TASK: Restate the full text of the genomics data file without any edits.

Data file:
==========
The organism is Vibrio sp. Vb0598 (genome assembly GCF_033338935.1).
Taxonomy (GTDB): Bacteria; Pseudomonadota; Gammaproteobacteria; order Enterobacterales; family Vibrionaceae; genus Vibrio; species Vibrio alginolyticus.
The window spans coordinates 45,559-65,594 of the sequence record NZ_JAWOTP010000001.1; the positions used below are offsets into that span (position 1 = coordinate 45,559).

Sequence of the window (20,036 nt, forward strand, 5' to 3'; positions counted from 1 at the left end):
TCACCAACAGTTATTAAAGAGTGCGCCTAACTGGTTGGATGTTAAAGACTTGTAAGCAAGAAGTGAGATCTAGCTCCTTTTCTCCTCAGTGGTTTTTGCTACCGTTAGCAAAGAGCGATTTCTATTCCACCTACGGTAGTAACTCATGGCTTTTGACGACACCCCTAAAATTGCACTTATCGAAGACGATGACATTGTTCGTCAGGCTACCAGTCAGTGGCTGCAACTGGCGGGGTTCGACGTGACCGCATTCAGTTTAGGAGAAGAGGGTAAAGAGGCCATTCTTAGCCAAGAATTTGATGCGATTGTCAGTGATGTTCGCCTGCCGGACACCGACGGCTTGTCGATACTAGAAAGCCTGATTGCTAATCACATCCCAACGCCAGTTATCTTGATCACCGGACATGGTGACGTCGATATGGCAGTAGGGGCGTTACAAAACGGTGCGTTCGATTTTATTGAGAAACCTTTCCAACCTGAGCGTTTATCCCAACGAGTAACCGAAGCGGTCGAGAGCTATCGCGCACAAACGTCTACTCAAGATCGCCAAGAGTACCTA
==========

The organism is Vibrio sp. Vb0598 (genome assembly GCF_033338935.1).
Taxonomy (GTDB): Bacteria; Pseudomonadota; Gammaproteobacteria; order Enterobacterales; family Vibrionaceae; genus Vibrio; species Vibrio alginolyticus.
The window spans coordinates 45,559-65,594 of the sequence record NZ_JAWOTP010000001.1; the positions used below are offsets into that span (position 1 = coordinate 45,559).

Sequence of the window (20,036 nt, forward strand, 5' to 3'; positions counted from 1 at the left end):
TCACCAACAGTTATTAAAGAGTGCGCCTAACTGGTTGGATGTTAAAGACTTGTAAGCAAGAAGTGAGATCTAGCTCCTTTTCTCCTCAGTGGTTTTTGCTACCGTTAGCAAAGAGCGATTTCTATTCCACCTACGGTAGTAACTCATGGCTTTTGACGACACCCCTAAAATTGCACTTATCGAAGACGATGACATTGTTCGTCAGGCTACCAGTCAGTGGCTGCAACTGGCGGGGTTCGACGTGACCGCATTCAGTTTAGGAGAAGAGGGTAAAGAGGCCATTCTTAGCCAAGAATTTGATGCGATTGTCAGTGATGTTCGCCTGCCGGACACCGACGGCTTGTCGATACTAGAAAGCCTGATTGCTAATCACATCCCAACGCCAGTTATCTTGATCACCGGACATGGTGACGTCGATATGGCAGTAGGGGCGTTACAAAACGGTGCGTTCGATTTTATTGAGAAACCTTTCCAACCTGAGCGTTTATCCCAACGAGTAACCGAAGCGGTCGAGAGCTATCGCGCACAAACGTCTACTCAAGATCGCCAAGAGTACCTA